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Kauling v. Illinois

United States District Court, S.D. Illinois

May 21, 2014

MARY JO KAULING, Plaintiff,
v.
FIFTH DISTRICT APPELLATE COURT, MARION COUNTY COURT, ILLINOIS, and STATE OF ILLINOIS, Defendants.

MEMORANDUM AND ORDER

J. PHIL GILBERT, District Judge.

This matter comes before the Court on plaintiff Mary Jo Kauling's motion for leave to proceed in forma pauperis (Doc. 2). In her complaint, Kauling alleges wrongdoing by the Marion County, Illinois, and Fifth District Appellate Court Judges. Specifically, Kauling alleges as follows:

Denied equal treatment as a pro se, forma pauperis, disabled Petitioner. The case has meritorious basis. Evidence and the need for compensation. Plaintiff's bill of rights were denied. Plaintiff was denied access to a Judge whereas defendants late entry and violating legal counsel was granted ex parte treatment. Plaintiff's original favored ruling was illegally overturned by improper court proceedings done by an attorney entering late, improper and with no respect for reasonable care and loss done to a human, woman or even a person. Plaintiff's life was endangered, violated and illegally used by a doctor.

Doc. 1, p. 5.

A federal court may permit an indigent party to proceed without pre-payment of fees. 28 U.S.C. § 1915(a)(1). Nevertheless, a court can deny a qualified plaintiff leave to file in forma pauperis or can dismiss a case if the action is clearly frivolous or malicious, fails to state a claim, or seeks monetary relief from a defendant who is immune. 28 U.S.C. § 1915(e)(2)(B). The test for determining if an action is frivolous or without merit is whether the plaintiff can make a rational argument on the law or facts in support of the claim. Neitzke v. Williams, 490 U.S. 319, 325 (1989); Corgain v. Miller, 708 F.2d 1241, 1247 (7th Cir. 1983). An action fails to state a claim if it does not plead "enough facts to state a claim to relief that is plausible on its face." Bell Atlantic Corp. v. Twombly, 550 U.S. 544, 570 (2007). When assessing a petition to proceed in forma pauperis, a district court should inquire into the merits of the petitioner's claims, and if the court finds them to be frivolous, it should deny leave to proceed in forma pauperis. Lucien v. Roegner, 682 F.2d 625, 626 (7th Cir. 1982).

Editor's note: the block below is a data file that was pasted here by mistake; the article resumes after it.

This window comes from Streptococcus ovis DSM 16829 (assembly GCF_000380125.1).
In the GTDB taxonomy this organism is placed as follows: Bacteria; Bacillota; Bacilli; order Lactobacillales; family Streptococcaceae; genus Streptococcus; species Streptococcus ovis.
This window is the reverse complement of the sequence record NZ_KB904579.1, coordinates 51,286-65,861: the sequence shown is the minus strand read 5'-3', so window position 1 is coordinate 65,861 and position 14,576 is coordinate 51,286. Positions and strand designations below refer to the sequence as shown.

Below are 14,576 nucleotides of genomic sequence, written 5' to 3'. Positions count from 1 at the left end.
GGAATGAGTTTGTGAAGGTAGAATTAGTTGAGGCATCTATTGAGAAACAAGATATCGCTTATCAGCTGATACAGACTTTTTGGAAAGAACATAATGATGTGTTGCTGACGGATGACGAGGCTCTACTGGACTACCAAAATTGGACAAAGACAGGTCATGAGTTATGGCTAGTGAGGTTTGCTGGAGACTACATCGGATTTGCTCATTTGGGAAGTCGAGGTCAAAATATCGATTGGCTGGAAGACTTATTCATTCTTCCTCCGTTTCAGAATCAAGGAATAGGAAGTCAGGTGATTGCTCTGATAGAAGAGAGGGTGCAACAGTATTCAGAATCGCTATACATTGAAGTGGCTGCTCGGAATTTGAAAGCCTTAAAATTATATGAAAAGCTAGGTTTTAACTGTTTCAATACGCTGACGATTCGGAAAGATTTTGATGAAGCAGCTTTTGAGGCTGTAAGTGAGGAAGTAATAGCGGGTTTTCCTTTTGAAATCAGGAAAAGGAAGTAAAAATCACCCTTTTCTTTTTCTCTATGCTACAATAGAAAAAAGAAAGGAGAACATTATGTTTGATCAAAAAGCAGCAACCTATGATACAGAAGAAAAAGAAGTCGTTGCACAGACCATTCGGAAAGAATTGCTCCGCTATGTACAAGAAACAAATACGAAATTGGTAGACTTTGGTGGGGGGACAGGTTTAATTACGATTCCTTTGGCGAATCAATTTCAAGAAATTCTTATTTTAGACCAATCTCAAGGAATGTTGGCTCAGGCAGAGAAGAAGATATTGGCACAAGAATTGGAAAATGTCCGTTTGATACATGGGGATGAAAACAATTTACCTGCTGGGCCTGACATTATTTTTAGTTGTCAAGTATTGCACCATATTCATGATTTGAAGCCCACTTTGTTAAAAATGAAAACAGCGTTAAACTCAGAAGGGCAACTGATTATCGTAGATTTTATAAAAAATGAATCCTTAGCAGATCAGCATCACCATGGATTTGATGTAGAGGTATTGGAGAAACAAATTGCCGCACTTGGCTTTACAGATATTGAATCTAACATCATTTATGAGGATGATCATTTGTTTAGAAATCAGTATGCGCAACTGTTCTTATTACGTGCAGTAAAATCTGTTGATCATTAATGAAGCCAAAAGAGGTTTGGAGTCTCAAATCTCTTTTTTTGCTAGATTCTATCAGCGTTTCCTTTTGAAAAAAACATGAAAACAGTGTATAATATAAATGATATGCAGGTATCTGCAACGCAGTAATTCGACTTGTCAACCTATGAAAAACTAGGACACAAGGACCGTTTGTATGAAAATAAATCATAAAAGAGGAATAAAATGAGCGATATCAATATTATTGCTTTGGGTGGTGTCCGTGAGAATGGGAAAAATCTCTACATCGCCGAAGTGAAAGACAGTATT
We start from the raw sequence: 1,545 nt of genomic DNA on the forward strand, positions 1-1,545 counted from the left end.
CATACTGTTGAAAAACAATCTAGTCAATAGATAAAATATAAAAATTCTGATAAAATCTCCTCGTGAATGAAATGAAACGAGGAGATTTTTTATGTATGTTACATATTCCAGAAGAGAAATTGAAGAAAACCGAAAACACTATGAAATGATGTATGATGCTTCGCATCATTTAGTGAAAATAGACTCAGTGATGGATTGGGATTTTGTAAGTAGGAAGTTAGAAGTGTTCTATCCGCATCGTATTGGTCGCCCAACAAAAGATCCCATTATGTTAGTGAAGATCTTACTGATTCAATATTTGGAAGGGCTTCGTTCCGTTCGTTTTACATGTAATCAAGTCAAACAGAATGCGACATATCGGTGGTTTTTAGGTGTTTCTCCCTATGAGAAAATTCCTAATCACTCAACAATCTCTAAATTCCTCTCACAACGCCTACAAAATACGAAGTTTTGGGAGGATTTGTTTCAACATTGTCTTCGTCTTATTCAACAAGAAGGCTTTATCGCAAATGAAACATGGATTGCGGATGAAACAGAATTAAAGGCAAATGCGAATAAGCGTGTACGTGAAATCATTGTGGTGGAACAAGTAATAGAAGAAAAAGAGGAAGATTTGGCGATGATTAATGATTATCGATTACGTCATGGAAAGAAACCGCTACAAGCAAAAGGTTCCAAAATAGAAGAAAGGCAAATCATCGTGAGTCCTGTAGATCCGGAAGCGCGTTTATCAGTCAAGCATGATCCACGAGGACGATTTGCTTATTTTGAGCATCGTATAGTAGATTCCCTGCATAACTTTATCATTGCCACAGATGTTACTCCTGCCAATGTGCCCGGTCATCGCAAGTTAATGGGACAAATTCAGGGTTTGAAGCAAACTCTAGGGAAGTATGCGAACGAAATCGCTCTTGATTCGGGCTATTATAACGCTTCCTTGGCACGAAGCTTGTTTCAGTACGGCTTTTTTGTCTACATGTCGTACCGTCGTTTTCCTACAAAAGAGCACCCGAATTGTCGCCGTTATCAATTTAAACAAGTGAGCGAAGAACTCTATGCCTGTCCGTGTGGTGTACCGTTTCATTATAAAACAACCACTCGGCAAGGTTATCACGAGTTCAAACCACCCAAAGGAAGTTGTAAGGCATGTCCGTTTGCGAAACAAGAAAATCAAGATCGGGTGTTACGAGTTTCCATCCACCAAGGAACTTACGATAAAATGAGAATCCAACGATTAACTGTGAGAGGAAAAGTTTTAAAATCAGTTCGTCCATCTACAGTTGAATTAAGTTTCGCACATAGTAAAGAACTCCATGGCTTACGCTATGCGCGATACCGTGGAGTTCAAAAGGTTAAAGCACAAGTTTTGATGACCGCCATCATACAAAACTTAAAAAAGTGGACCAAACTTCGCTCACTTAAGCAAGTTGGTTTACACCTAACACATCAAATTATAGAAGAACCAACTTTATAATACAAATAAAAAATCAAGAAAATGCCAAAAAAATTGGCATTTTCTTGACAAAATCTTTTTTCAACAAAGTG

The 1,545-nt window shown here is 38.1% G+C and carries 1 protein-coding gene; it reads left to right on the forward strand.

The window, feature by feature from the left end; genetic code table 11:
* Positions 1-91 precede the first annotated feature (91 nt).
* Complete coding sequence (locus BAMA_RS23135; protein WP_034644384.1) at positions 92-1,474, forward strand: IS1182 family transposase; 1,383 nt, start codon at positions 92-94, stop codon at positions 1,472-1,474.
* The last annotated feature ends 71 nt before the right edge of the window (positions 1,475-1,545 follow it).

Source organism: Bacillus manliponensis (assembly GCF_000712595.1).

The Court has no reason to doubt Kauling's indigency; however, the Court finds her claim is frivolous. Judges enjoy absolute immunity in the exercise of their judicial functions. Mireless v. Waco, 502 U.S. 9, 9-10 (1991). This immunity includes immunity from suit and not just immunity from damages claims. Mitchell v. Forsyth, 472 U.S. 511, 526 (1985).

Here, Kauling has failed to state sufficient facts for any defendant to be put on notice of the claim against her. When a plaintiff pleads insufficient facts, the Court normally grants leave to replead. Here, however, leave to replead is unnecessary. Specifically, Kauling's claims are clearly barred by judicial immunity because her complaint attempts to state claims against judicial officers in the exercise of their judicial functions.

For the foregoing reasons, the Court DENIES Kauling's motion for leave to proceed in forma pauperis (Doc. 2), DISMISSES this case for failure to state a claim and seeking monetary damages against an immune defendant, and DIRECTS the Clerk of Court to enter judgment accordingly.

IT IS SO ORDERED.


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